All of which are the basis of wrestling storylines, comic books and classical literature and at best effectively serve as a reflection on real life and real emotion.  But wrestling is more than just a morality play, despite that being one of its strong points.  I believe that its core design is to re-create the natural emotion and drama that comes to sport naturally.  This in turn comes from the spirit of competition which has been lost in pro wrestling to an extent (do championships really matter anymore?)  It’s a form of entertainment that seeks to replicate the natural emotion that comes with sports and winning and losing – yet somewhere along the line it has evolved into a showcase of talent rather than a competition.  As a wrestling fan with a keen interest in the business talent like Dolph Ziggler, John Morrison, Shelton Benjamin are more ‘watchable’ than John Cena due to their natural ability and incredible work rate – yet Cena remains front and centre of the promotion and is the biggest star in the wrestling world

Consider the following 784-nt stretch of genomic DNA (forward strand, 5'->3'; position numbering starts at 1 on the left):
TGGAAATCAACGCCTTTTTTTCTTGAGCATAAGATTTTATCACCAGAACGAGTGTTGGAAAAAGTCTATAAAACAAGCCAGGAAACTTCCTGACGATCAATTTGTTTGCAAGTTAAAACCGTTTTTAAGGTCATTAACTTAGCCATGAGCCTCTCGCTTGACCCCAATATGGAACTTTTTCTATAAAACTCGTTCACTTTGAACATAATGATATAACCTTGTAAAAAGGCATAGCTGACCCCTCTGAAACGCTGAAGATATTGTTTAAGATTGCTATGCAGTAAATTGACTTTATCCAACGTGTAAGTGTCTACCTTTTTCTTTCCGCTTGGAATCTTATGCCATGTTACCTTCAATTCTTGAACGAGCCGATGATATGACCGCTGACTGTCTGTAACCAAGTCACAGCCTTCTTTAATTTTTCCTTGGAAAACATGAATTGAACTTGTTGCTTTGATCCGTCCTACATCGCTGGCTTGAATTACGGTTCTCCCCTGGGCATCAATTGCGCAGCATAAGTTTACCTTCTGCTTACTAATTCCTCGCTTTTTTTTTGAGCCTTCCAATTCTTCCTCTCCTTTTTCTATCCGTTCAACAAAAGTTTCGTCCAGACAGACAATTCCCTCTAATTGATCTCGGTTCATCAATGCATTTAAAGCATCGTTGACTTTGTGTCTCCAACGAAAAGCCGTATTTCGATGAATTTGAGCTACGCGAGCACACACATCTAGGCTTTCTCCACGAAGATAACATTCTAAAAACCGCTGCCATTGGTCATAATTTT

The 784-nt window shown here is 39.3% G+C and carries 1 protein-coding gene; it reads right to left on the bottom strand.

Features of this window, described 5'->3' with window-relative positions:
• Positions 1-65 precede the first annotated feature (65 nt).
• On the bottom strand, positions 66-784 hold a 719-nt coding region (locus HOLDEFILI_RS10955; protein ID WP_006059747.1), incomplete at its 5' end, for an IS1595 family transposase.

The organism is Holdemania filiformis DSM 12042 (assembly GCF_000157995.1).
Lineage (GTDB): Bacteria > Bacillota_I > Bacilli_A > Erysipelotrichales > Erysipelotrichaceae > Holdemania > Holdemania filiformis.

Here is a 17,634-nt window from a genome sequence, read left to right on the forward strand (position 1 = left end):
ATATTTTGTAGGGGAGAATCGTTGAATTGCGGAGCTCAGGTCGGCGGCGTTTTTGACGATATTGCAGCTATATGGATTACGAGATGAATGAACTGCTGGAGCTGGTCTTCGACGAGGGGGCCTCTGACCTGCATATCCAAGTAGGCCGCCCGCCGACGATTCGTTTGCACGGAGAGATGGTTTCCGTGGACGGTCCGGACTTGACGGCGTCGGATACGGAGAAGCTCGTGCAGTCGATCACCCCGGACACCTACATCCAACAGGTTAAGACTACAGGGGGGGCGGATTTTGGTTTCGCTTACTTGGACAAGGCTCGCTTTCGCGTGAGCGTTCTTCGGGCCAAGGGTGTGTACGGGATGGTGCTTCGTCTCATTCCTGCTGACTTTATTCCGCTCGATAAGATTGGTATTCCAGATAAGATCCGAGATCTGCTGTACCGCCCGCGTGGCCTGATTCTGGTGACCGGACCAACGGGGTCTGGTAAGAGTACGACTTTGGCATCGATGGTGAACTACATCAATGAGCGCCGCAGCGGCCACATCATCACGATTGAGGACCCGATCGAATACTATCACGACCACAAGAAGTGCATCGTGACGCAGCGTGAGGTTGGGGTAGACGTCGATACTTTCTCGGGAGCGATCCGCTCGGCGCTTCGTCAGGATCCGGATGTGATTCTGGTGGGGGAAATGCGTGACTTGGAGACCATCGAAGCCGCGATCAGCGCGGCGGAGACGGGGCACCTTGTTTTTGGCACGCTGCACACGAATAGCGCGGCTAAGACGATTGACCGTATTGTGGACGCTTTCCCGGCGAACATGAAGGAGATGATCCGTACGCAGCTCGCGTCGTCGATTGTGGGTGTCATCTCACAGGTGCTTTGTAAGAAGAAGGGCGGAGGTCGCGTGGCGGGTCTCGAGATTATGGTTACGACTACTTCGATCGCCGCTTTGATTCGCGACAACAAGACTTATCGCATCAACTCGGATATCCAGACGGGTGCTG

So is it possible to re address wrestling and focus more on the sports aspect rather than the entertainment? Sports has the ability to convey a full range of emotion and can bring a grown man to tears and wear a football shirt (and merchandise with pride) can wrestling return to its roots of attempting to replicate this?  It is possible to shift the focus on the technique and athletic ability as well as the training and fighting styles employed by each wrestler to create a revisionist spin on a wrestling match similar to a martial arts or points scored in a boxing match.  However by focusing on style, skill and technique does it draw the curtain back further?  There will always be a section of society that have turned their back on wrestling forever since the terming of sports entertainment and the fact it’s common knowledge that is pre-determined and in turn by re focussing on the sporting aspect could alienate them further as it could be deemed as an insult to their intelligence and damage the reputation of wrestling forever. Ironically when Vince McMahon let the cat out of the bag he did it for financial reasons as contact sports had higher regulations and paid more money to sports governing bodies – now he is looking to re brand it as a sports product as sports advertising is the most highly prized as in this era of sky plus sports is the last TV programming watched live.  Plus by focussing on the technique the whole purpose of wrestling is lost, the suspension of disbelief.  The only way to fully replicate the natural emotion of sport with a pre-determined form of entertainment is to allow the audience to loose themselves in what they are seeing.  TV Movies and theatre do this all the time and we, as the public, willingly accept and enjoy it without question.  For years people have cried at The Lion King, yet it’s just drawings of lions – or completely accepted that James Bond has lived for 50 years and had 6 different faces.  For wrestling to truly work there needs to be entertainment, suspension of disbelief.  There needs to be magic.